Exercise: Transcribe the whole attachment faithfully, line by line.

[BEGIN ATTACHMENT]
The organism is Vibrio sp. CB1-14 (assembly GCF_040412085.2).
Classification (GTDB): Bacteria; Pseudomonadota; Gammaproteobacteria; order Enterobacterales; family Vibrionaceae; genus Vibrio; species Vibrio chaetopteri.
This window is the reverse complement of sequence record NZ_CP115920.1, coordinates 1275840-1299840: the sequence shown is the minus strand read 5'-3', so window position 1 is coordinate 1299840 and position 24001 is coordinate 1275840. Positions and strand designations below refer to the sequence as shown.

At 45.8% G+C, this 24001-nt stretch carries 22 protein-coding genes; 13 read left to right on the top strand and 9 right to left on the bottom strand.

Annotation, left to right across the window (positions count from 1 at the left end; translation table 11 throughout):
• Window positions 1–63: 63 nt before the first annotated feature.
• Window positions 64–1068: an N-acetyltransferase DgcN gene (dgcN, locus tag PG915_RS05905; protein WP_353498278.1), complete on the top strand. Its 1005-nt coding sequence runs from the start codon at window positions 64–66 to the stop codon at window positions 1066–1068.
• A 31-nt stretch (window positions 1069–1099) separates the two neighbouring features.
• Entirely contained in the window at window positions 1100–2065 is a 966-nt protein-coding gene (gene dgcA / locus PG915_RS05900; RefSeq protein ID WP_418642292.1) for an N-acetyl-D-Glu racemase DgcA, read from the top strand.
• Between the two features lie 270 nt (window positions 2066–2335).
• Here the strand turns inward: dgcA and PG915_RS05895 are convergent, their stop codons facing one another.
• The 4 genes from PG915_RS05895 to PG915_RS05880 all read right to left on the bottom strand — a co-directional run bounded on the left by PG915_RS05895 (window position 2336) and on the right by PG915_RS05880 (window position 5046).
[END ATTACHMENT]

The organism is Vibrio sp. CB1-14 (assembly GCF_040412085.2).
Classification (GTDB): Bacteria; Pseudomonadota; Gammaproteobacteria; order Enterobacterales; family Vibrionaceae; genus Vibrio; species Vibrio chaetopteri.
This window is the reverse complement of sequence record NZ_CP115920.1, coordinates 1275840-1299840: the sequence shown is the minus strand read 5'-3', so window position 1 is coordinate 1299840 and position 24001 is coordinate 1275840. Positions and strand designations below refer to the sequence as shown.

At 45.8% G+C, this 24001-nt stretch carries 22 protein-coding genes; 13 read left to right on the top strand and 9 right to left on the bottom strand.

Annotation, left to right across the window (positions count from 1 at the left end; translation table 11 throughout):
• Window positions 1–63: 63 nt before the first annotated feature.
• Window positions 64–1068: an N-acetyltransferase DgcN gene (dgcN, locus tag PG915_RS05905; protein WP_353498278.1), complete on the top strand. Its 1005-nt coding sequence runs from the start codon at window positions 64–66 to the stop codon at window positions 1066–1068.
• A 31-nt stretch (window positions 1069–1099) separates the two neighbouring features.
• Entirely contained in the window at window positions 1100–2065 is a 966-nt protein-coding gene (gene dgcA / locus PG915_RS05900; RefSeq protein ID WP_418642292.1) for an N-acetyl-D-Glu racemase DgcA, read from the top strand.
• Between the two features lie 270 nt (window positions 2066–2335).
• Here the strand turns inward: dgcA and PG915_RS05895 are convergent, their stop codons facing one another.
• The 4 genes from PG915_RS05895 to PG915_RS05880 all read right to left on the bottom strand — a co-directional run bounded on the left by PG915_RS05895 (window position 2336) and on the right by PG915_RS05880 (window position 5046).